Dunno. The direct approach 13.g4 hasn't been played enough yet, has it? There is a game Nataf-Relange, 2001 in which Black should have sacced all kind of stuff with 18...Nc5. White can deviate like Middelburg-Antal, 2002, where 21.Qg4 (idea Nc5 22.Qg2) seems to be a winning try. Then Rogovoi-Paramonov, 2002 and after 21.Bd4 Black again has to give up material to continue the fight. Finally Grishuk-Khalifman, 2002 and 19.Qg4 (to avoid 19.Qd2 f3) is an idea. It's not like White has run out of attacking ideas. Of course Black's resources are not exhausted either - hence my remark that 13.g4 hasn't been played enough.
  

The book had the effect good books usually have: it made the stupids more stupid, the intelligent more intelligent and the other thousands of readers remained unchanged.
GC Lichtenberg
Back to top
 
IP Logged
 
LeeRoth
God Member
*****
Offline


I love ChessPublishing.com!

Posts: 1304
Joined: 10/22/05
Re: Classical Scheveningen the main line
Reply #6 - 01/04/10 at 01:44:08
Post Tools
F22 wrote on 01/03/10 at 08:09:44:
Couple of point:

(1) There is actually one game where Kasparov's 16 Qh5! was played (in fact before his game with Svidler!): De Firmian - Irzhanov (1997): 1. e4 c5 2. Nf3 d6 3. d4 cxd4 4. Nxd4 Nf6 5. Nc3 a6 6. Be2 e6 7. a4 Qc7 8. O-O Be7 9. f4 Nc6 10. Be3 O-O 11. Kh1 Re8 12. Bf3 Rb8 13. g4 Nd7 14. Bg2 b6 15. g5 Bb7 16. Qh5 g6 17. Qh3 Bf8 18. f5 Nde5 19. fxe6 Nxd4 20. exf7 Nxf7 21. Bxd4 Nxg5 22. Qe3 Ne6 23. Bxb6 Qd7 24. Rad1 Bg7 25. Qg3 Bxc3 26. Rxd6 Qxa4 27. bxc3 Rbc8 28. Qh4 g5 29. Qh5 Bxe4 30. Qf7 Kh8 31. Bd4 Nxd4 32. Bxe4 Rxe4 33. Qf6 Kg8 34. Qxg5 Kh8 35. Qf6 [1-0]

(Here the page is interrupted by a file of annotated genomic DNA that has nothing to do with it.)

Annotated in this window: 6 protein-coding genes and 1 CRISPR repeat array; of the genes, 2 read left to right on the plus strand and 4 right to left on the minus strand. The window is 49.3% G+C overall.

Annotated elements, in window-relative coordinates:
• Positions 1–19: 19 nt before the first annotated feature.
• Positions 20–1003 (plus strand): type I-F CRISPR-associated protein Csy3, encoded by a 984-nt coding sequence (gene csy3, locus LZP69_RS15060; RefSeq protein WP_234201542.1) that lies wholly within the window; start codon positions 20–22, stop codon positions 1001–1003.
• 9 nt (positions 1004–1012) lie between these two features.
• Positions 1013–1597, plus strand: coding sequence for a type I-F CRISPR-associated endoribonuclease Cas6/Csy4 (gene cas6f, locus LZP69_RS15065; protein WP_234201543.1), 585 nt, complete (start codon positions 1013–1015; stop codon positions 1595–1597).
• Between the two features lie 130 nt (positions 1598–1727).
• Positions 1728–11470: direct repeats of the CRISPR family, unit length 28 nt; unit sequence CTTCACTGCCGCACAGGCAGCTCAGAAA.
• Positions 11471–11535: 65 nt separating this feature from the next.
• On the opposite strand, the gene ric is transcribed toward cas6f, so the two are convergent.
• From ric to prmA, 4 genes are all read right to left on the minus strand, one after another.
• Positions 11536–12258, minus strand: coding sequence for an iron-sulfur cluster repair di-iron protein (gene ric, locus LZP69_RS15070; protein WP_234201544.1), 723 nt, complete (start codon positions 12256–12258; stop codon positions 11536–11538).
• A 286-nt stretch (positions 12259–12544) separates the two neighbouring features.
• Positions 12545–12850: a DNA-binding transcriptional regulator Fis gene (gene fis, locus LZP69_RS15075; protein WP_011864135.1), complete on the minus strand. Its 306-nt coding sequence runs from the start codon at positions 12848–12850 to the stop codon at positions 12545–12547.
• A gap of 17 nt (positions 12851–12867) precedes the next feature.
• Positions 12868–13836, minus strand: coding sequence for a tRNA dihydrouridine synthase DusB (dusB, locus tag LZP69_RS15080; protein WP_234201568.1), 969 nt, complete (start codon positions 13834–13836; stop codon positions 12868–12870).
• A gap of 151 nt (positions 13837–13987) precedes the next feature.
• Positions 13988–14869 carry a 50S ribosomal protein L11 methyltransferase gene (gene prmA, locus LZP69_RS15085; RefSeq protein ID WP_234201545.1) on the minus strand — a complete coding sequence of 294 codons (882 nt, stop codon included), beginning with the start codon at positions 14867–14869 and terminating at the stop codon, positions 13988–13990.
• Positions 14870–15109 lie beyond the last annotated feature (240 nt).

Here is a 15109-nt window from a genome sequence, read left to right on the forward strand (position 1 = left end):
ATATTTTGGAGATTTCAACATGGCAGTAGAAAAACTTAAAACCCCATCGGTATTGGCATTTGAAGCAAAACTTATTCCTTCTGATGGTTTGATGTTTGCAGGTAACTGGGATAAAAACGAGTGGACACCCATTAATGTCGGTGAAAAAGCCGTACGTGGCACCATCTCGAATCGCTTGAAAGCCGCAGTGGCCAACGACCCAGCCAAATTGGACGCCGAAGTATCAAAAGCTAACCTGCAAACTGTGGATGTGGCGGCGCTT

Ivanchuk was willing to essay this line at the Sochi Grand Prix, so he presumably doesn't think it too dangerous.  In the game above, Black mixed up his move order and was punished early.  Instead of 16..g6, he probably has to play 16..Bf8.  E.g., 17.Rad1 Nxd4 18.Rxd4 g6 19.Qh4 Bg7 20.Rd3 Bc6 or 17.Rf2 g6 18.Qh3 Nb4.   

Quote:
(2) In the database that I have access to after 12. ... Bf8 13. g4 Nxd4 14. Bxd4 e5 15. Bg1 White scores exceptionally well (+4=3-0) although the number of games is very small.


I wouldn't worry about the stats.  Both Kasparov and Emms have noted that this variation is ok for Black and, after 12..Bf8, the main try for White has been 13.Qd2.  After 13.Qd2, 13..Rb8 seems to be safer than 13..Na5.
  
Back to top
 
IP Logged
 
F22
Senior Member
****
Offline


I Love ChessPublishing!

Posts: 306
Joined: 07/16/09
Gender: Male
Re: Classical Scheveningen the main line